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Rubber Ducks and Eckeltricity by nott theodore
Chapter 1 : Rubber Ducks and Eckeltricity
 
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The Muggle Studies classroom was, after the Great Hall and the Gryffindor Common Room, Arthur Weasley’s favourite place in the world. Professor Bumble had decorated the room with as many Muggle objects as he could find; gilt-framed paintings by famous artists adorned the walls, which were papered with a bright, psychedelic pattern. Behind the professor’s desk was an array of strange box shapes, appliances that apparently ran by something called eckeltricity. At the back of the room, a table held assorted vibrant toys: comics detailing flying men wearing strange suits, chunky building bricks, plastic cars, small rubber people and a screen upon which pictures could be drawn and then shaken away – just like magic. Yellow rubber ducks lined up on the windowsill, observing the lessons taught in front of them.

So excited was Arthur for the lesson today that he’d left lunch and a disgruntled Molly Prewett ten minutes early to arrive on time. They were going to be taught about Muggle transport, something Arthur had been eager to learn about ever since he’d escaped from his parents in Diagon Alley and ventured out into Muggle London. He simply couldn’t understand how they got around without magic.

Five minutes before the lesson was due to begin Professor Bumble ambled along the corridor, humming obliviously under his breath. The thin Muggle suit he wore marked him out from the other teachers, but he never seemed to mind the attention he received for it. It was as though the jovial, bearded man was completely unaware of everything around him unless it involved Muggles. That, though, was something Arthur understood well, and he was a particular favourite of the professor because of it.

“Arthur!” Bumble exclaimed, eventually noticing the thin redhead stood by his classroom door. “You’re very early! Looking forward to today’s lesson, I suppose?”

“Yes, sir,” Arthur replied, nodding fervently.

“Well, I’m glad to hear it lad. I could do with more pupils like you. How’s the application for the summer internship at the Ministry coming along?”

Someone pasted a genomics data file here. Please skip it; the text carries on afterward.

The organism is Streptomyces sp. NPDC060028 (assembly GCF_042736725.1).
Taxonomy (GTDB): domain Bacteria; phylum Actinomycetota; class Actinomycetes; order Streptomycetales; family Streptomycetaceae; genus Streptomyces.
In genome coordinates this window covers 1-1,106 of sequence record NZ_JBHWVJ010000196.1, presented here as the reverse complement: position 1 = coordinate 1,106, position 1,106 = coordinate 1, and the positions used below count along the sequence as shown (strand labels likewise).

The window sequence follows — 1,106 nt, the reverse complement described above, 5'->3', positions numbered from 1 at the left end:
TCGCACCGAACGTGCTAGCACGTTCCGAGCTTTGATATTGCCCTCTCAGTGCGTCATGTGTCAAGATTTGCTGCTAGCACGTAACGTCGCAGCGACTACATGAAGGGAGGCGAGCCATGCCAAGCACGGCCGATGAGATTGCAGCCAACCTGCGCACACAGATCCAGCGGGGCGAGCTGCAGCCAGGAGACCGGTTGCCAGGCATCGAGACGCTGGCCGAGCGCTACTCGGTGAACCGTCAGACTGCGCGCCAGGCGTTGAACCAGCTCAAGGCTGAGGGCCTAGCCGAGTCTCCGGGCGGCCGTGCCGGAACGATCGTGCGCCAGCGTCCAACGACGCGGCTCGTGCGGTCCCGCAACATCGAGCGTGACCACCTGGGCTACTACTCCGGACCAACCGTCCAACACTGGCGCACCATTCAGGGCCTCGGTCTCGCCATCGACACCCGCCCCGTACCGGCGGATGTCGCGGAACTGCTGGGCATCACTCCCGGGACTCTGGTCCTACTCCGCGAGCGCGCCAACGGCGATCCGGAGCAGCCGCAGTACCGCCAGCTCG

“Very well, thank you, sir.”

“Good, good…” the professor trailed off, glancing at his watch. “Merlin’s beard! Is that the time? Come on boy, let’s get inside and start the lesson. Well, as soon as those classmates of yours decide to turn up, anyway.” With a wave of his wand, Bumble unlocked the door and Arthur followed him into the room, taking his usual seat at the front of the class.

Despite Arthur’s enthusiasm for his Muggle Studies NEWT class, his peers didn’t seem to share his feelings towards the subject. That, combined with Professor Bumble’s poor discipline, the others sauntered in just on time or several minutes late. But it was a full five minutes after the timetabled start to the lesson that Amos Diggory and Bertie Macmillan, two of the most popular boys in the year, graced the class with their presence.

“Good, good, we’re all here,” Professor Bumble announced cheerfully as the two took their seats. “Try not to be so late next time, boys. Remember the Muggle saying, ‘a stitch in time saves nine’!”

Arthur’s quill was already scurrying across the parchment as he noted down the adage. He would attempt to decipher its meaning later – if it had any at all, that is. Muggles did say the oddest things sometimes.

“So, our lesson today is on Muggle transport. It’s an important part of the NEWT course, and very helpful knowledge to have if you ever find yourself stuck in the Muggle world. Broomsticks and Floo powder can’t be used there, that’s for sure!” he chuckled to himself and was quiet for a moment as he pondered the trouble that would cause.

“Now, since you don’t want to break the Statute,” he continued. “You need to know some of the different types of Muggle transport and how they work. Can anyone tell me how Muggles might get around?”

Arthur’s hand instantly shot into the air. Although he didn’t know much about Muggles – which is why he’d chosen the subject, after all – he had done some background reading on the topic over summer.

“Cars,” he said eagerly.

Professor Bumble nodded. Tapping his wand onto a screen beside him, an image of a Muggle car appeared, almost identical to one that Arthur had seen on his adventure away from Diagon Alley. The paint was a light blue colour and, even though he didn’t know how they worked, he felt a thrill of excitement at the thought of one day owning one.

“Well done, Arthur,” Bumble congratulated him. “Cars are very expensive so not a lot of Muggles have them at the moment, although I’ve been informed by our Divination teacher that that will change in the future. Before the car can run, it needs fuel, which is called petrol. To operate them, you use your feet to press pedals and use your hand to move a stick called a gear stick. You can change the direction that you’re travelling in with something called a steering wheel. You hold that while you’re driving. It’s really rather complicated, as you have to do a lot of things at once without taking your eyes off the road.”

“Have you ever driven one, sir?” a girl called Amelia asked.